»For instance, many of the innovations that, during the first half of the twentieth century, made it possible for the United States to ‘forge ahead’ of other capitalist economies were of the organisational kind. Many of the most important organisational innovations there took place in distribution, with great consequences for a whole range of industries.

»Radical innovation, technological revolutions and ‘creative destruction’

»Another approach, also based on Schumpeter’s work, has been to classify innovations according to how radical they are (see Freeman and Soete 1997).

»From this perspective, continuous improvements are often characterised as ‘incremental’ or ‘marginal’ innovations, as opposed to ‘radical’ innovations (such as the introduction of a totally new type of machinery) or ‘technological revolutions’ (consisting of a cluster of innovations that together may have a very far-reaching impact). In recent writings on the subject the latter type is often called ‘general purpose technologies (GPTs)’ (Lipsey et al. 2005).

»Schumpeter focused in particular on the latter two categories – radical innovation and technological revolutions – which he believed to be of greater importance. It is a widely held view, however, that the cumulative impact of incremental or marginal innovations may be just as great (if not greater), and that to ignore these would lead to a flawed understanding of long-run economic and social change. In fact, the realisation of the economic benefits from ‘radical’ innovations in many if not most cases (including those of the airplane and the automobile) requires a series of incremental improvements.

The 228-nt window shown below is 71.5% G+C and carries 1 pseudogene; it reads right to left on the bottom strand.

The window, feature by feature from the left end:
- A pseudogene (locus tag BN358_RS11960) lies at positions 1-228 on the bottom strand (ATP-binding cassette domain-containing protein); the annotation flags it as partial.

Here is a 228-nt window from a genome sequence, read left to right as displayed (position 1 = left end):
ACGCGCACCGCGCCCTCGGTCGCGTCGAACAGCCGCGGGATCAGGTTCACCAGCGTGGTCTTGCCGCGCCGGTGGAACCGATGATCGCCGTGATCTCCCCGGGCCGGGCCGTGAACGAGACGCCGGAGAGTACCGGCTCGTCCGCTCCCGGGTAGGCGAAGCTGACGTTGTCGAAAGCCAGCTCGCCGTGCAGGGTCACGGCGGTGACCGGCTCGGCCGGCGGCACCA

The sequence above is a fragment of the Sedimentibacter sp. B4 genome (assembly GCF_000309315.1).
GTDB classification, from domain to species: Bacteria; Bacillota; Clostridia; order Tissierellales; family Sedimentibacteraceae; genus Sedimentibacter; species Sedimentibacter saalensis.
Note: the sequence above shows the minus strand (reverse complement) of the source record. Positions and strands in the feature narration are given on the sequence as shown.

»Innovation may strengthen – or threaten – existing business models. Schumpeter used the notion ‘creative destruction’ to characterise the process through which innovation, especially of the market creating and/or organisational type, ‘revolutionizes the structure from within, incessantly destroying the old one, incessantly creating the new one’ (Schumpeter 1942). More recently, Christensen (1997, 2003) has suggested the term ‘disruptive innovation’ for innovations that via the exploitation of new markets or market niches gradually undermine the position of existing business models.

»Innovation and imitation

»The distinction between innovation and imitation, although clear enough in theory, is often difficult to draw in practice. This has to do with the fact that something that is well-known in one context may be new in another etc. For example, if A for the first time introduces a particular innovation in one context, and B later does exactly the same in another, would we characterise both A and B as innovators?

»A common practice, to some extent based on Schumpeter’s work, is to reserve the term innovator for A and characterise B as an imitator. But one might also argue that it would be correct to call B an innovator as well, since B is introducing the innovation for the first time in a new context. This is, for instance, the definition adopted by the European Union’s Community Innovation Survey (see Smith 2005).

»Moreover, introducing something in a new context often implies considerable adaptation (and, hence, marginal innovation) and, as history has shown, organisational changes (or innovations) that may significantly increase productivity and competitiveness.


»Christensen, Clayton M. (1997), The innovator’s dilemma: when new technologies cause great firms to fail (Boston, Massachusetts, USA: Harvard Business School Press).

»Christensen, Clayton M. (2003), The innovator’s solution : creating and sustaining successful growth (Harvard Business School Press).

»Freeman, C. and L. Soete (1997), The Economics of Industrial Innovation Third Ed. (London: Pinter)

»Kline, S.J. and N. Rosenberg (1986), ‘An Overview of Innovation’ in R. Landau and N. Rosenberg (eds.), The Positive Sum Strategy: Harnessing Technology for Economic Growth (Washington D.C.: National Academy Press) pp. 275-304.

»Lipsey, R. G, K. I. Carlaw, and C. T. Bekar (2005), Economic Transformations: General Purpose Technologies and Long-Term Economic Growth.

»Schumpeter, J. A. (1942), Capitalism, Socialism and Democracy (New York: Harper).

»Smith, K. (2004), ‘Measuring Innovation’ in Fagerberg, J., D. C. Mowery and R. R. Nelson (eds.), Oxford Handbook of Innovation (Oxford: Oxford University Press) pp. 148-178.»

Innovation Typologies
Thematic Readings